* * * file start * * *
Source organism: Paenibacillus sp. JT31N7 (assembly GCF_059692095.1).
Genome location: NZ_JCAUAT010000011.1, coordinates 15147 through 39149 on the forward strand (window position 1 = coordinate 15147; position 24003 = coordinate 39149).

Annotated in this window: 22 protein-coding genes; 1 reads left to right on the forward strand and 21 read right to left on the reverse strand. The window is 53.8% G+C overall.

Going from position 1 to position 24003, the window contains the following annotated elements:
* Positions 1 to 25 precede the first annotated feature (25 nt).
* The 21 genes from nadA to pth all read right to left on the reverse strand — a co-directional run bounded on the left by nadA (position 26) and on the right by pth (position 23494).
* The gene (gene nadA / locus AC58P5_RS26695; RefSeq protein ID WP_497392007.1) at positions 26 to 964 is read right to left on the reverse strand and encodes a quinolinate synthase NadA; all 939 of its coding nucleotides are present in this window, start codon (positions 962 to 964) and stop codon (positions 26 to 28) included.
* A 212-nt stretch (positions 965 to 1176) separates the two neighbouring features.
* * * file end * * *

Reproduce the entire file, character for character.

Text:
Source organism: Paenibacillus sp. JT31N7 (assembly GCF_059692095.1).
Genome location: NZ_JCAUAT010000011.1, coordinates 15147 through 39149 on the forward strand (window position 1 = coordinate 15147; position 24003 = coordinate 39149).

Annotated in this window: 22 protein-coding genes; 1 reads left to right on the forward strand and 21 read right to left on the reverse strand. The window is 53.8% G+C overall.

Going from position 1 to position 24003, the window contains the following annotated elements:
* Positions 1 to 25 precede the first annotated feature (25 nt).
* The 21 genes from nadA to pth all read right to left on the reverse strand — a co-directional run bounded on the left by nadA (position 26) and on the right by pth (position 23494).
* The gene (gene nadA / locus AC58P5_RS26695; RefSeq protein ID WP_497392007.1) at positions 26 to 964 is read right to left on the reverse strand and encodes a quinolinate synthase NadA; all 939 of its coding nucleotides are present in this window, start codon (positions 962 to 964) and stop codon (positions 26 to 28) included.
* A 212-nt stretch (positions 965 to 1176) separates the two neighbouring features.